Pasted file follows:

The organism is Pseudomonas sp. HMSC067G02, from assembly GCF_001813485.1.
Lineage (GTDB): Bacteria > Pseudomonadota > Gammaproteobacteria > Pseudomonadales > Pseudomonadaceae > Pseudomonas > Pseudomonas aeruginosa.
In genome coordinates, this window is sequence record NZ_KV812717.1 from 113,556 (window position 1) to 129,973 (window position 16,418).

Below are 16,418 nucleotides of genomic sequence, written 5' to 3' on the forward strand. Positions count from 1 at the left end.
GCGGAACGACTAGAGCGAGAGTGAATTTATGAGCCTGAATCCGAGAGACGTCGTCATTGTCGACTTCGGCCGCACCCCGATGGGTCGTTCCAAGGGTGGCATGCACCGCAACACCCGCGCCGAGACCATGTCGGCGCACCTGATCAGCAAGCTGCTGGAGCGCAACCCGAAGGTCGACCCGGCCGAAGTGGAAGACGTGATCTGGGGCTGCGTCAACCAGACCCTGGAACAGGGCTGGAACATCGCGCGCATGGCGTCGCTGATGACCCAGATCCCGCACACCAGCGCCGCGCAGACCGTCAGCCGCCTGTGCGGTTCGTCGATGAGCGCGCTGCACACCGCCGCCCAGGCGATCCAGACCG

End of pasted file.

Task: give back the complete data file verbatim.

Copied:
The organism is Pseudomonas sp. HMSC067G02, from assembly GCF_001813485.1.
Lineage (GTDB): Bacteria > Pseudomonadota > Gammaproteobacteria > Pseudomonadales > Pseudomonadaceae > Pseudomonas > Pseudomonas aeruginosa.
In genome coordinates, this window is sequence record NZ_KV812717.1 from 113,556 (window position 1) to 129,973 (window position 16,418).

Below are 16,418 nucleotides of genomic sequence, written 5' to 3' on the forward strand. Positions count from 1 at the left end.
GCGGAACGACTAGAGCGAGAGTGAATTTATGAGCCTGAATCCGAGAGACGTCGTCATTGTCGACTTCGGCCGCACCCCGATGGGTCGTTCCAAGGGTGGCATGCACCGCAACACCCGCGCCGAGACCATGTCGGCGCACCTGATCAGCAAGCTGCTGGAGCGCAACCCGAAGGTCGACCCGGCCGAAGTGGAAGACGTGATCTGGGGCTGCGTCAACCAGACCCTGGAACAGGGCTGGAACATCGCGCGCATGGCGTCGCTGATGACCCAGATCCCGCACACCAGCGCCGCGCAGACCGTCAGCCGCCTGTGCGGTTCGTCGATGAGCGCGCTGCACACCGCCGCCCAGGCGATCCAGACCG